Misha founded the United National Movement (UNM) and has headed it nonstop, even in the era of his much talked about containment by the current Georgian government, who defeated the ambitiously complacent Saakashvili ten years ago in sensational but absolutely fair and square elections. Let’s call it ‘containment’, as ‘imprisonment’ would not be the right word to describe the current living condition of Georgia’s third president, because he is doing time not in jail but in the deluxe state-of-the-art ward of a first class private clinic. This is not the right time or place to say whether this is fair or not. Let’s leave the issue on the level of a sheer and accepted fact.
The famous prisoner has become the talk of the day and town, but the bigger talk right now is the upcoming elections within the party he founded and nursed. The picture is grotesquely laughable if not deplorable: The father of the famous United National Movement is immobilized and has no access to candidacy for the leader of the party, for the justified reasons that be. Instead, some unlikely figures (call them political if you wish) are literally bending over backwards to squeeze themselves into the still cherished position of Party Chairman.
Unless the number is confused, there are three people out there running for the job like crazy, having totally forgotten such notions as political unity, the consolidated struggle against a mutual foe, brotherhood, shared party spirit, common ideals, collective actions and joint efforts. All of them have momentarily shifted from friendship and cooperation to confrontational political platforms, each taking a stand that has never been their party style and gusto. One can easily imagine what is going on in Misha’s imagination if he can see his now wounded and crippled party’s prospects and perspectives.
Both his personal and his supporters’ obvious frustration towards the model of the moribund UNM’s behavior has several reasons. The first and foremost is the annoying inability to drive people out of their houses and put them in the street as a force that will send a message to our people and its government that the time has come to change something in the nation’s life. The second, just as important, is the crystallized impotence of the party to get their beleaguered natural leader out of his long-term confinement, induced for certain politically criminal actions. The third, no less solid reason of disappointment, is that the UNM has practically no effect on the hearts and minds of our people aside from a still hopeful bunch of old dedicated hailers of the slowly but surely disappearing National Movement. Yes, trust is gone, and the power of persuasion is no longer in place to trigger said disillusionment. The last reason for the rampant disenchantment is the absence of political acumen to come up with a solid, professionally laid-out plan of action in case of their hardly likely but still imaginable win in the future national election, that was hoped to be a snap one last year, but never took place.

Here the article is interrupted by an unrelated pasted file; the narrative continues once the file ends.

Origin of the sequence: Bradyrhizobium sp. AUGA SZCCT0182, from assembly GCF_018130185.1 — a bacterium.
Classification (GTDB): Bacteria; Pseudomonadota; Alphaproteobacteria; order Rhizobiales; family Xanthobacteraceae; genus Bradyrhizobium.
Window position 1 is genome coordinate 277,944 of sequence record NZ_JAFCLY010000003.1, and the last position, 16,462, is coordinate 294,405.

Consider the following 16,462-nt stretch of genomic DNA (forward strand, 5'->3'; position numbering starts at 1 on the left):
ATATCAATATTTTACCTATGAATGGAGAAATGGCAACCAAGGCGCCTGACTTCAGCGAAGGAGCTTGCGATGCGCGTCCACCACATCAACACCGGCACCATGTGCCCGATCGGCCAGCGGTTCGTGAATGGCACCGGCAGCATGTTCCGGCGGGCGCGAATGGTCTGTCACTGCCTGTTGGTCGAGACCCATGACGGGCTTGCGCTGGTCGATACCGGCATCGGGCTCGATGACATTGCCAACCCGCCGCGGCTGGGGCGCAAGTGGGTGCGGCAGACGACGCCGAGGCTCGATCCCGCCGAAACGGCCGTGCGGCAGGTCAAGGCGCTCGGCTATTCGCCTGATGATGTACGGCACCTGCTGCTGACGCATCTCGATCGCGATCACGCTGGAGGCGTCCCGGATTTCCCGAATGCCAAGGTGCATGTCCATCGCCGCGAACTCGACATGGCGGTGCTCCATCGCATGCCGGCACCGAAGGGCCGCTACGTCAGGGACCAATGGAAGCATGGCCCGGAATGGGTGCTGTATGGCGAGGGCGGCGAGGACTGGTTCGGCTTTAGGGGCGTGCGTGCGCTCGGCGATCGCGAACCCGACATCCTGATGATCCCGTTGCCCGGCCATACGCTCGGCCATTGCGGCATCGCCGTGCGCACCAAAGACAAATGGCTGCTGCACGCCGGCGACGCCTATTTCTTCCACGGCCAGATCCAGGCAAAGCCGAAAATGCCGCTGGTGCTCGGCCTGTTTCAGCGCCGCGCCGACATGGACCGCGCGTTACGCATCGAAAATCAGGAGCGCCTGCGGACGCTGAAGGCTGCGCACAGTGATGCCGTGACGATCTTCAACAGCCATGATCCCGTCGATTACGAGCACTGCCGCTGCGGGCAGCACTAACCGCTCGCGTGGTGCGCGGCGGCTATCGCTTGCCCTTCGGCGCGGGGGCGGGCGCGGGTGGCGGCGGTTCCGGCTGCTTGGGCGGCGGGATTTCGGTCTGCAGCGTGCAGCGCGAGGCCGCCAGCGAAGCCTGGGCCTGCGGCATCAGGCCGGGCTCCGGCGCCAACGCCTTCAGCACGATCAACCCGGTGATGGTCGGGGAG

On a personal level, the overall public irritation is based on the fact that the once life-size Mikheil Saakashvili has been and is going to once again be substituted by those amusingly trying wannabes who are tragicomically dwarfed by even the imprisoned man, for whom life has proved to be absolutely indispensable as the leader of the Movement he once conceived, created, worked with and abandoned.
The three potential UNM leaders, full of hope to be elected, will likely strengthen the realization that the political life within this nation will neither be better nor worse off, whether the National Movement continues its existence or not. The most optimally prognosticated diagnosis would say that life will carry on as usual with or without the party, a party that has never before been at the doorstep of such a heartbreaking loss. But, as the French would put it: C’est la vie!
Op-Ed by Nugzar B. Ruhadze